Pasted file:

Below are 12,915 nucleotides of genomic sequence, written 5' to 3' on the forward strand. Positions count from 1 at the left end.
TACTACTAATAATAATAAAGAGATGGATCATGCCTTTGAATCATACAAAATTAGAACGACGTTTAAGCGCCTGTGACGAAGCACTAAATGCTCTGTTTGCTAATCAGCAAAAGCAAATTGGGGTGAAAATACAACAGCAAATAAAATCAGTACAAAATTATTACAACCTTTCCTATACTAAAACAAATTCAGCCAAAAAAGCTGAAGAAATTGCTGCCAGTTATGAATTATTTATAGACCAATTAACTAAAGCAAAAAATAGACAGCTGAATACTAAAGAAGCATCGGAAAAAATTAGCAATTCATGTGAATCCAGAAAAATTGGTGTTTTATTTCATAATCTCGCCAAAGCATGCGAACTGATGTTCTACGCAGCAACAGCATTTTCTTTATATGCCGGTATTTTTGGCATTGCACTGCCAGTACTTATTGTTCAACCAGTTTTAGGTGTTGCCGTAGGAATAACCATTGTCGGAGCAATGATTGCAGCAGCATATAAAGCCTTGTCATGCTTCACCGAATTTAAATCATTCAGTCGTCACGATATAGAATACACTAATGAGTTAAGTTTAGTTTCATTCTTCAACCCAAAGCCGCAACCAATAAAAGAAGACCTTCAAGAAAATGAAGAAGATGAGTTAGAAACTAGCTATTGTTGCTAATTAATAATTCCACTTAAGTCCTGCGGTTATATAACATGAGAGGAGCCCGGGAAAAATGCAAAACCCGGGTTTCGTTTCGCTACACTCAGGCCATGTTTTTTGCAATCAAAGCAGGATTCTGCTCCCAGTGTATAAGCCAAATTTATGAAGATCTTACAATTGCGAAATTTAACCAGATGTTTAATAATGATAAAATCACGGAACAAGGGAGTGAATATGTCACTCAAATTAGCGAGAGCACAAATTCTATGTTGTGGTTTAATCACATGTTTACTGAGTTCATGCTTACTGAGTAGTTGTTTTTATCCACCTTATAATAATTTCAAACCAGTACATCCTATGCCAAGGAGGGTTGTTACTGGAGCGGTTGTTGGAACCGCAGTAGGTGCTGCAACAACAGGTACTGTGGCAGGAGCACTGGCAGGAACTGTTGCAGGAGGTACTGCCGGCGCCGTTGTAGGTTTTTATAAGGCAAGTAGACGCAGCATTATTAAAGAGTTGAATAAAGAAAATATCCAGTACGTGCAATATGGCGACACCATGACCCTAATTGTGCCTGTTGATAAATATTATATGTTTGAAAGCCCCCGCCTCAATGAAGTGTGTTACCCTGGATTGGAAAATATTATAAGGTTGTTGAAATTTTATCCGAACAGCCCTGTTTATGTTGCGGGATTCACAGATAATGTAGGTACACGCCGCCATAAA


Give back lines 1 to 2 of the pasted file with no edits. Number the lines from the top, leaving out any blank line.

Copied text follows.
Below are 12,915 nucleotides of genomic sequence, written 5' to 3' on the forward strand. Positions count from 1 at the left end.
TACTACTAATAATAATAAAGAGATGGATCATGCCTTTGAATCATACAAAATTAGAACGACGTTTAAGCGCCTGTGACGAAGCACTAAATGCTCTGTTTGCTAATCAGCAAAAGCAAATTGGGGTGAAAATACAACAGCAAATAAAATCAGTACAAAATTATTACAACCTTTCCTATACTAAAACAAATTCAGCCAAAAAAGCTGAAGAAATTGCTGCCAGTTATGAATTATTTATAGACCAATTAACTAAAGCAAAAAATAGACAGCTGAATACTAAAGAAGCATCGGAAAAAATTAGCAATTCATGTGAATCCAGAAAAATTGGTGTTTTATTTCATAATCTCGCCAAAGCATGCGAACTGATGTTCTACGCAGCAACAGCATTTTCTTTATATGCCGGTATTTTTGGCATTGCACTGCCAGTACTTATTGTTCAACCAGTTTTAGGTGTTGCCGTAGGAATAACCATTGTCGGAGCAATGATTGCAGCAGCATATAAAGCCTTGTCATGCTTCACCGAATTTAAATCATTCAGTCGTCACGATATAGAATACACTAATGAGTTAAGTTTAGTTTCATTCTTCAACCCAAAGCCGCAACCAATAAAAGAAGACCTTCAAGAAAATGAAGAAGATGAGTTAGAAACTAGCTATTGTTGCTAATTAATAATTCCACTTAAGTCCTGCGGTTATATAACATGAGAGGAGCCCGGGAAAAATGCAAAACCCGGGTTTCGTTTCGCTACACTCAGGCCATGTTTTTTGCAATCAAAGCAGGATTCTGCTCCCAGTGTATAAGCCAAATTTATGAAGATCTTACAATTGCGAAATTTAACCAGATGTTTAATAATGATAAAATCACGGAACAAGGGAGTGAATATGTCACTCAAATTAGCGAGAGCACAAATTCTATGTTGTGGTTTAATCACATGTTTACTGAGTTCATGCTTACTGAGTAGTTGTTTTTATCCACCTTATAATAATTTCAAACCAGTACATCCTATGCCAAGGAGGGTTGTTACTGGAGCGGTTGTTGGAACCGCAGTAGGTGCTGCAACAACAGGTACTGTGGCAGGAGCACTGGCAGGAACTGTTGCAGGAGGTACTGCCGGCGCCGTTGTAGGTTTTTATAAGGCAAGTAGACGCAGCATTATTAAAGAGTTGAATAAAGAAAATATCCAGTACGTGCAATATGGCGACACCATGACCCTAATTGTGCCTGTTGATAAATATTATATGTTTGAAAGCCCCCGCCTCAATGAAGTGTGTTACCCTGGATTGGAAAATATTATAAGGTTGTTGAAATTTTATCCGAACAGCCCTGTTTATGTTGCGGGATTCACAGATAATGTAGGTACACGCCGCCATAAA